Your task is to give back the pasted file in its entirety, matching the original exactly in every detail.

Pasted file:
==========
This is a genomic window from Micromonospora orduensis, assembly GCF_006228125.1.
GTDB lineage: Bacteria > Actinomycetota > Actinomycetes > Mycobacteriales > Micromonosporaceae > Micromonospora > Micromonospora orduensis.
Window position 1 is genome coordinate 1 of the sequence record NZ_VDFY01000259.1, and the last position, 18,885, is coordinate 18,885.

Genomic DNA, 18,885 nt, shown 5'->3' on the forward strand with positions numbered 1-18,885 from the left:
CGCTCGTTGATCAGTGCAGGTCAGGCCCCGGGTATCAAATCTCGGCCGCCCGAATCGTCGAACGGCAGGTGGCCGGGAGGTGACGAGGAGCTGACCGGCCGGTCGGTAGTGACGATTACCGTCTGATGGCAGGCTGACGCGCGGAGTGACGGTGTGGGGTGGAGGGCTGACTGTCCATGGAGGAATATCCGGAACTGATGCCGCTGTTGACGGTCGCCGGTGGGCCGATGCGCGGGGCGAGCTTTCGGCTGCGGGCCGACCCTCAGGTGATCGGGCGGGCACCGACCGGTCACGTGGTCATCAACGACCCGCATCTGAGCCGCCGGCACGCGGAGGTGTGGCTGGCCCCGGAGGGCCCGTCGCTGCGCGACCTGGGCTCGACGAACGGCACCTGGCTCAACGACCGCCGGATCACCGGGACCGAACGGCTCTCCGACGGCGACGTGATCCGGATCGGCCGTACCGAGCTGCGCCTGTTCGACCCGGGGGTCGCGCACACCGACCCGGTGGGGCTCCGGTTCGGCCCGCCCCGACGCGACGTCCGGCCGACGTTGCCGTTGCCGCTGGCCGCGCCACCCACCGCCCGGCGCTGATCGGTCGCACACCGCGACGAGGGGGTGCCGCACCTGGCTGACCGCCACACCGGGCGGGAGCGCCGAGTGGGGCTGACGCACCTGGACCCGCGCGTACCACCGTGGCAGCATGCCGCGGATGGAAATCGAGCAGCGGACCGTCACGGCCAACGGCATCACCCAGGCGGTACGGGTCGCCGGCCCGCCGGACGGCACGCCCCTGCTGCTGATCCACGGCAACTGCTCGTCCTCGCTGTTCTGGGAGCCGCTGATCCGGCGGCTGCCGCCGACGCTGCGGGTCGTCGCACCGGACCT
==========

This is a genomic window from Micromonospora orduensis, assembly GCF_006228125.1.
GTDB lineage: Bacteria > Actinomycetota > Actinomycetes > Mycobacteriales > Micromonosporaceae > Micromonospora > Micromonospora orduensis.
Window position 1 is genome coordinate 1 of the sequence record NZ_VDFY01000259.1, and the last position, 18,885, is coordinate 18,885.

Genomic DNA, 18,885 nt, shown 5'->3' on the forward strand with positions numbered 1-18,885 from the left:
CGCTCGTTGATCAGTGCAGGTCAGGCCCCGGGTATCAAATCTCGGCCGCCCGAATCGTCGAACGGCAGGTGGCCGGGAGGTGACGAGGAGCTGACCGGCCGGTCGGTAGTGACGATTACCGTCTGATGGCAGGCTGACGCGCGGAGTGACGGTGTGGGGTGGAGGGCTGACTGTCCATGGAGGAATATCCGGAACTGATGCCGCTGTTGACGGTCGCCGGTGGGCCGATGCGCGGGGCGAGCTTTCGGCTGCGGGCCGACCCTCAGGTGATCGGGCGGGCACCGACCGGTCACGTGGTCATCAACGACCCGCATCTGAGCCGCCGGCACGCGGAGGTGTGGCTGGCCCCGGAGGGCCCGTCGCTGCGCGACCTGGGCTCGACGAACGGCACCTGGCTCAACGACCGCCGGATCACCGGGACCGAACGGCTCTCCGACGGCGACGTGATCCGGATCGGCCGTACCGAGCTGCGCCTGTTCGACCCGGGGGTCGCGCACACCGACCCGGTGGGGCTCCGGTTCGGCCCGCCCCGACGCGACGTCCGGCCGACGTTGCCGTTGCCGCTGGCCGCGCCACCCACCGCCCGGCGCTGATCGGTCGCACACCGCGACGAGGGGGTGCCGCACCTGGCTGACCGCCACACCGGGCGGGAGCGCCGAGTGGGGCTGACGCACCTGGACCCGCGCGTACCACCGTGGCAGCATGCCGCGGATGGAAATCGAGCAGCGGACCGTCACGGCCAACGGCATCACCCAGGCGGTACGGGTCGCCGGCCCGCCGGACGGCACGCCCCTGCTGCTGATCCACGGCAACTGCTCGTCCTCGCTGTTCTGGGAGCCGCTGATCCGGCGGCTGCCGCCGACGCTGCGGGTCGTCGCACCGGACCT